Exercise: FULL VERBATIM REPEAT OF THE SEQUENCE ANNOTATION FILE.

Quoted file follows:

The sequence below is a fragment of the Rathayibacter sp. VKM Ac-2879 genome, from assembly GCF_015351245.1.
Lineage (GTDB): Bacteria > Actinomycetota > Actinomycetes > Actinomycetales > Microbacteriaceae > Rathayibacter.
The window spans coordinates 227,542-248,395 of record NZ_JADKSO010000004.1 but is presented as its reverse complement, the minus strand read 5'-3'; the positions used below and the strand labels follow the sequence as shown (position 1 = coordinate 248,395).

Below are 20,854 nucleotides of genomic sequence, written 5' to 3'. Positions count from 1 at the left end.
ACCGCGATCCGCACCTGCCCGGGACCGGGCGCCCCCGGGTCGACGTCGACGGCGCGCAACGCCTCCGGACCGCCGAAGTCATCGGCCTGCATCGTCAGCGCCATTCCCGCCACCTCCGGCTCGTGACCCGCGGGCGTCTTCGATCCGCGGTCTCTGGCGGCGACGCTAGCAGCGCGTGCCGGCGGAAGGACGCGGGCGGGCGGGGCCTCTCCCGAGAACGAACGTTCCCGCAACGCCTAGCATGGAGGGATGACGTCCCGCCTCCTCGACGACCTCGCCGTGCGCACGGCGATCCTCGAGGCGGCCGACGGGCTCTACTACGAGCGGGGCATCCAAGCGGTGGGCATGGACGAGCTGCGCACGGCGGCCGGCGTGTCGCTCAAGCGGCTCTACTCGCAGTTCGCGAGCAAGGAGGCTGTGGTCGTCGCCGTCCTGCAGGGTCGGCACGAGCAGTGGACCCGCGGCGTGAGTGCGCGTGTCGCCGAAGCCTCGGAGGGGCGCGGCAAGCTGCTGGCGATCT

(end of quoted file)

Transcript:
The sequence below is a fragment of the Rathayibacter sp. VKM Ac-2879 genome, from assembly GCF_015351245.1.
Lineage (GTDB): Bacteria > Actinomycetota > Actinomycetes > Actinomycetales > Microbacteriaceae > Rathayibacter.
The window spans coordinates 227,542-248,395 of record NZ_JADKSO010000004.1 but is presented as its reverse complement, the minus strand read 5'-3'; the positions used below and the strand labels follow the sequence as shown (position 1 = coordinate 248,395).

Below are 20,854 nucleotides of genomic sequence, written 5' to 3'. Positions count from 1 at the left end.
ACCGCGATCCGCACCTGCCCGGGACCGGGCGCCCCCGGGTCGACGTCGACGGCGCGCAACGCCTCCGGACCGCCGAAGTCATCGGCCTGCATCGTCAGCGCCATTCCCGCCACCTCCGGCTCGTGACCCGCGGGCGTCTTCGATCCGCGGTCTCTGGCGGCGACGCTAGCAGCGCGTGCCGGCGGAAGGACGCGGGCGGGCGGGGCCTCTCCCGAGAACGAACGTTCCCGCAACGCCTAGCATGGAGGGATGACGTCCCGCCTCCTCGACGACCTCGCCGTGCGCACGGCGATCCTCGAGGCGGCCGACGGGCTCTACTACGAGCGGGGCATCCAAGCGGTGGGCATGGACGAGCTGCGCACGGCGGCCGGCGTGTCGCTCAAGCGGCTCTACTCGCAGTTCGCGAGCAAGGAGGCTGTGGTCGTCGCCGTCCTGCAGGGTCGGCACGAGCAGTGGACCCGCGGCGTGAGTGCGCGTGTCGCCGAAGCCTCGGAGGGGCGCGGCAAGCTGCTGGCGATCT